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Dec 9, 2022
Manuscripts – Collection of Segregation of Black Deaf Children in the United States, 1867-1987
King Jordan Student Academic Center 1255
Segregation of Black Deaf Children in the United States
Collection of Segregation of Black Deaf Children in the United States, 1867-1987
Gallaudet University Archives
Repository: Gallaudet University Archives
Call No.: MSS 118
Title: Collection of Segregation of Black Deaf Children in the United States, 1867-1987.
Quantity: 1.5 Linear Feet (3 document boxes)
Note: This document last updated 2006 January 9.
Acquisition Information: Sandy White donated the papers from her project on Segregation of Black Deaf Children to the Gallaudet University Archives.
Processed by: Thomas Strunk. 2001 April 20.
Processing Note: Conditions on Use and Access: This collection is open to the public with no restrictions. Photocopies may be made for scholarly research.
Related Material in the Archives:See ALADIN
Sandra White, a Gallaudet University employee at the TV/Film and Photography Department, undertook a project to gather as much information regarding the black deaf history as to produce a documentary film. She went through all the Gallaudet University Deaf Archives department sources to find any information that deals with black deaf history, especially those in deaf schools. She focuses on the history of segregation in the deaf schools between black and non-black deaf students up until the desegregation movement in America during the 1950s. In gathering those documents, she wanted to support her research into Kendall School’s desegregation for the Deaf during the 1951 year. There was a trial that the mother of Kenneth Alan Miller, a black deaf boy in Washington, D.C., fought for Kenneth’s right to attend Kendall School instead of sending him to the Pennsylvania School for the Deaf in Philadelphia, where Kenneth attended for two years. During that time, Kendall School’s policy was to send all colored deaf students of the District of Columbia area to Maryland School for the Colored Blind and Deaf-mutes in Overlea, Maryland. Kenneth’s mother brought the D.C. Board of Education to trial in the Supreme Court in 1952. The plaintiffs are the Millers and William (Billy) Matthews, a black deaf boy from D.C., and his mother, Miss. Grace Jones. The trial ended with the verdict that ordered the D.C. black deaf students to attend Kendall School instead of Overlea, Md.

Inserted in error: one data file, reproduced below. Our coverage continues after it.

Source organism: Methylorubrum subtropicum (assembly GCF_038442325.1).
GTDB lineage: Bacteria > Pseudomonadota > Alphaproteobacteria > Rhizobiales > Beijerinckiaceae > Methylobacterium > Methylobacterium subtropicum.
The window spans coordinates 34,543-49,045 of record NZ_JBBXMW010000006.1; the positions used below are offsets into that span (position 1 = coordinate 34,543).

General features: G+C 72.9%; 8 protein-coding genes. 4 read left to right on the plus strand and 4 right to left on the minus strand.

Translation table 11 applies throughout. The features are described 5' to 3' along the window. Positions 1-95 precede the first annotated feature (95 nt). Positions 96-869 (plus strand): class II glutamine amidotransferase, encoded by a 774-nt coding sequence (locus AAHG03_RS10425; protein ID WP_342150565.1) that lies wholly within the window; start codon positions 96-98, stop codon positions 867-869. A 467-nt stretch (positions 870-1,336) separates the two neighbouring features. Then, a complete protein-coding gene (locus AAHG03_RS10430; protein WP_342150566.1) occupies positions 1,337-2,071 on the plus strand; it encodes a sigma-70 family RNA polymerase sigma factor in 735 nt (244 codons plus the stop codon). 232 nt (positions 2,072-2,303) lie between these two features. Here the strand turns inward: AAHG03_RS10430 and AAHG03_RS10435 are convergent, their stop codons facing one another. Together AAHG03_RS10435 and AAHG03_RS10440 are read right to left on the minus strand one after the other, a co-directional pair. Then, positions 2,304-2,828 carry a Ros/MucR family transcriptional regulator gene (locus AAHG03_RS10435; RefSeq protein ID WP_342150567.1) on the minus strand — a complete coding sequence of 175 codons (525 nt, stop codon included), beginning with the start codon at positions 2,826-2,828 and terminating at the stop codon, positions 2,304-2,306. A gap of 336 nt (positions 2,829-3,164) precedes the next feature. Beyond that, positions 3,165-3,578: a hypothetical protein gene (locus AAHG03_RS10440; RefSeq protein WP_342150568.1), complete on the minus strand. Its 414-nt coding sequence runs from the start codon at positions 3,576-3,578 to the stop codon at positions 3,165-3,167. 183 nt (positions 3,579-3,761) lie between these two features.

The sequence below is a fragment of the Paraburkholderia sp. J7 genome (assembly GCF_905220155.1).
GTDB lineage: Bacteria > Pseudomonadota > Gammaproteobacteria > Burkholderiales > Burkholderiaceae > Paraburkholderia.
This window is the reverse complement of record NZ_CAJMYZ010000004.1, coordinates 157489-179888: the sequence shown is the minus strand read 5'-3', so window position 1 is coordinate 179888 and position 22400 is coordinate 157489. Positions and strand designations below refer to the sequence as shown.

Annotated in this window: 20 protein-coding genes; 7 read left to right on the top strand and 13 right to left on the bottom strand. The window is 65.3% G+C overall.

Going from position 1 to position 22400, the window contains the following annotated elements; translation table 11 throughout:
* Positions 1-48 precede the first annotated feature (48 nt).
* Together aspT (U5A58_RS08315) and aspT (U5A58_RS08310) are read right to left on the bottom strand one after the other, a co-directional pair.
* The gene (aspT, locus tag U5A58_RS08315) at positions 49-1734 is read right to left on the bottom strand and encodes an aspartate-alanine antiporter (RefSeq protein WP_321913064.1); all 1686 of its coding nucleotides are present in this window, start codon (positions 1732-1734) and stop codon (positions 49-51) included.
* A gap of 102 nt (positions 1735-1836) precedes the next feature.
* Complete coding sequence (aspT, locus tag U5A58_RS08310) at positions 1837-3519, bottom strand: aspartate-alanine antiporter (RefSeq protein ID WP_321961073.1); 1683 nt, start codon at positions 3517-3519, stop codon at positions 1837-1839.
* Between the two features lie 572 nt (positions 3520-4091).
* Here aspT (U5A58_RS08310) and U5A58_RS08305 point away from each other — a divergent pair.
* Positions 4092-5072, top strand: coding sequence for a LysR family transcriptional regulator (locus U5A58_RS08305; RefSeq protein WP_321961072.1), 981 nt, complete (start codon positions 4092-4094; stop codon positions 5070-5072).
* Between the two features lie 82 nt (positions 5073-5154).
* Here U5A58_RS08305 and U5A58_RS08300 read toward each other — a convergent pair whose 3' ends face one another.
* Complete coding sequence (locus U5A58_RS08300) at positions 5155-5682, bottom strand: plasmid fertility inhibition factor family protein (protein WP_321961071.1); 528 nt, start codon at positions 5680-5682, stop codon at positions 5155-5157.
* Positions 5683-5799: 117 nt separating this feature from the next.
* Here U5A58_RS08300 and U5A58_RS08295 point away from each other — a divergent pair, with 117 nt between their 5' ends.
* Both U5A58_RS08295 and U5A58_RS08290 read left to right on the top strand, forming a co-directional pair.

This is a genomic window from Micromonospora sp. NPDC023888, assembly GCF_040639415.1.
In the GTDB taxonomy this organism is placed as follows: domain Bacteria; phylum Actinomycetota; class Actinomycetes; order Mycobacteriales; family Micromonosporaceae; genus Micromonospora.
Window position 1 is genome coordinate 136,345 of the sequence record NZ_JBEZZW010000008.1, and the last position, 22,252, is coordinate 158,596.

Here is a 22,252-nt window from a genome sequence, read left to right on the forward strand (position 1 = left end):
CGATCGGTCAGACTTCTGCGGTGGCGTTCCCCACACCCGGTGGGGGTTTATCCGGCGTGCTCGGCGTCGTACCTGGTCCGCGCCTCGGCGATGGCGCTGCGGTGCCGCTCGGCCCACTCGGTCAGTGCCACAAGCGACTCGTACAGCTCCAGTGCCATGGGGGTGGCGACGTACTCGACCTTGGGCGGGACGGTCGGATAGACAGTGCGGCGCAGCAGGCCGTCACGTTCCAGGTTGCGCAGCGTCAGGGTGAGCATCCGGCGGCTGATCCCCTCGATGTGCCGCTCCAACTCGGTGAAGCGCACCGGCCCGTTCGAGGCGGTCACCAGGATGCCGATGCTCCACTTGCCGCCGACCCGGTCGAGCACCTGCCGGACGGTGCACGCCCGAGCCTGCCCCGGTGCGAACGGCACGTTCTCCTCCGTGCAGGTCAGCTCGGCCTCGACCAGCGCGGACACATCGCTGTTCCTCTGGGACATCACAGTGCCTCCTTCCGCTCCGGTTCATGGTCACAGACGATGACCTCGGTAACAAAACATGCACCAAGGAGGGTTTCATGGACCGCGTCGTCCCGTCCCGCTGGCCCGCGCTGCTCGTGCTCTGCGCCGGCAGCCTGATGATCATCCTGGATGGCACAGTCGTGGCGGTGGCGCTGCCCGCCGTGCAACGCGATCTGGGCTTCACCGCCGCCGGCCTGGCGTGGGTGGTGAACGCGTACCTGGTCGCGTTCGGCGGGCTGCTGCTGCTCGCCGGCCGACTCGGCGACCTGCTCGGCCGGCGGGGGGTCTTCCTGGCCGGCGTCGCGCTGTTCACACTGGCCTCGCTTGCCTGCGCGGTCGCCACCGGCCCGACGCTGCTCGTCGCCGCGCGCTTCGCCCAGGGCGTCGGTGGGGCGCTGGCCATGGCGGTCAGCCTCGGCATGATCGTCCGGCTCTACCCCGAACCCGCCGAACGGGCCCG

Scope and Content
Papers related to the black deaf project by Sandy White fill this collection. Sandy White made photocopies of documents for her research and collected them into one collection. There are correspondences related to black deaf students’ enrollment into the Kendall School and Maryland School for Colored Blind and Deaf-Mutes. Some copies of little paper families from Alabama Banner, the Silent Worker, Just Once a Month, and Buff and Blue are present in the collection. Copies of school for the deaf reports from schools that contain a separate program for the colored or Negro deaf students are included. Transcribing of the videotaped interviews with Rubye Frye and Mary Phillips, former employees of the colored Maryland School, are in one of the folders. All this work goes into the production of the documentary film titled “Class of ’52.” Videotapes of interviews and final copy of the documentary film are in a separate file in the Gallaudet University Deaf Archives. They are available upon request.
Series Descriptions and Folder Lists
Gallaudet University, chartered in 1864, is a private university for deaf and hard of hearing students.
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